While the United States Soccer Federation is powerless to address alleged abuse within college and high school soccer it does have jurisdiction over state federations and most youth club soccer. Under another US federal law, the Safe Sport Act of 2017, the USSF delegates allegations of abuse to the US Center for SafeSport.
University of Toledo coach Brad Evans (not to be confused with the former MLS player with the same name) was reported to SafeSport in 2019 but it was not until 2022 – following the Guardian’s investigation into events at the University of Toledo – that Evans was added to the SafeSport Central Disciplinary Database.
As well as coaching college soccer, Evans was also a coaching instructor with the USSF through the Ohio Soccer Association. Following the Guardian report, USSF canceled Evans’ licenses and removed him from his role as a coaching instructor. A SafeSport investigation into the allegations against Evans remains open.
“High school and college soccer programs are not affiliated with US Soccer or the Olympic movement and high schools and colleges are not Organization Members of US Soccer;” a USSF spokesperson told the Guardian. “They are not required to follow US Soccer’s bylaws or policies.”
Under the Safe Sport Act, US Soccer is required to report allegations of sexual misconduct to the US Center for SafeSport. The Center has exclusive jurisdiction over all allegations of sexual misconduct. US Soccer is prohibited from investigating allegations.
The University of Toledo has previously said that the institution did conduct an investigation following a report by a student-athlete in January 2015 of verbal harassment by Evans, who was at the time the head coach of the women’s soccer team.
When contacted by the Guardian about allegations against Evans a university spokesperson said: “The investigation did find that Mr Evans’ conduct toward student-athletes may have violated the University’s Standards of Conduct policy, however, the case was not referred for possible disciplinary action because by the conclusion of the investigation in March 2015, Mr Evans had already resigned his position effective February 23, 2015.”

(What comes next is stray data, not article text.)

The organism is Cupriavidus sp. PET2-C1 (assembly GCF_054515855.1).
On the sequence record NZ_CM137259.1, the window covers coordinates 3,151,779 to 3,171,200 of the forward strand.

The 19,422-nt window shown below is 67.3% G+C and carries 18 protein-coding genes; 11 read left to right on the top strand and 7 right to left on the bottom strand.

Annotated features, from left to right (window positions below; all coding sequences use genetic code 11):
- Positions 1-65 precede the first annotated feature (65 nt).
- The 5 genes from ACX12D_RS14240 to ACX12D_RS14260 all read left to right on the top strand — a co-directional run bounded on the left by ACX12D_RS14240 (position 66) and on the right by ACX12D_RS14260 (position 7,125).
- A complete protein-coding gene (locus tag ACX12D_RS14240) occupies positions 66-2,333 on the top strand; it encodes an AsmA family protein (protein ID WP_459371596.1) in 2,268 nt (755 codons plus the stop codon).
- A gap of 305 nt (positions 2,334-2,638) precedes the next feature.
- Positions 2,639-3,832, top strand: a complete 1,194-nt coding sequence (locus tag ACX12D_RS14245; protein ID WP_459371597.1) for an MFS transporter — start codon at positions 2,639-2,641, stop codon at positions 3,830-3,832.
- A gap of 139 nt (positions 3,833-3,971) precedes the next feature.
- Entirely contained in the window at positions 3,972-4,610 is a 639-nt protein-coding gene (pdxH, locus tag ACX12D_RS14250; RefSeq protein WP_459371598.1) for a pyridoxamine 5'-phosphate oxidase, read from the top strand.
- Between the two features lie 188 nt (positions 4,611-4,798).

The university did not respond to questions about how its Title IX office responded to reports about Evans, including a 2020 report to the university concerning an earlier alleged assault. According to a spokesperson from the Department of Education’s Office for Civil Rights, the University of Toledo currently has one pending investigation into a prior complaint of alleged Title IX violation in addition to the recent complaints. It is not known what that pending investigation includes, but the other complaints involve Evans.
Currently, universities are not bound to disclose why a member of staff left an institution. The University of Toledo had received multiple allegations against Evans – including sexual assault – yet he resigned from his role claiming to local media his reason was due to an inappropriate relationship with a co-worker. The university made no attempt to correct that narrative nor explain why he was subject to an investigation.
“We see coaches jump from team to team across the spectrum,” said Caitlin Burke, OAESV’s Director of Prevention and Public Health. “We see this also at high school level and not just at college or professional sports which plays to a system-wide issue.
Adds Burke: “You have to have policies that are effective, you have to have procedures that are actually working. There has to be a culture where the community has everyone on board to identify what is really causing this and not just taking one person out of the system. Part of prevention is looking at those loopholes and how policies are working or not working. Part of that is looking at the environment or the culture or the system that we have built making it possible for this to continue to happen.”
When previously contacted by The Guardian about allegations against him coach Brad Evans responded via email with a statement that said:
In 2015 I was asked to answer questions about my relationships with some past co-workers. It was clear that my interactions with those co-workers demonstrated poor judgment on my part, and were against university policy, and resigning was best for all involved.
With the help of counseling, I have learned a lot about the causes of my behavior. I am extremely lucky to have the support of my wife in this process. Together, I continue to learn to become a better person.
I am deeply sorry to have disappointed so many individuals, but I continue to work on making a positive future.
Thank you for the opportunity to provide my perspective.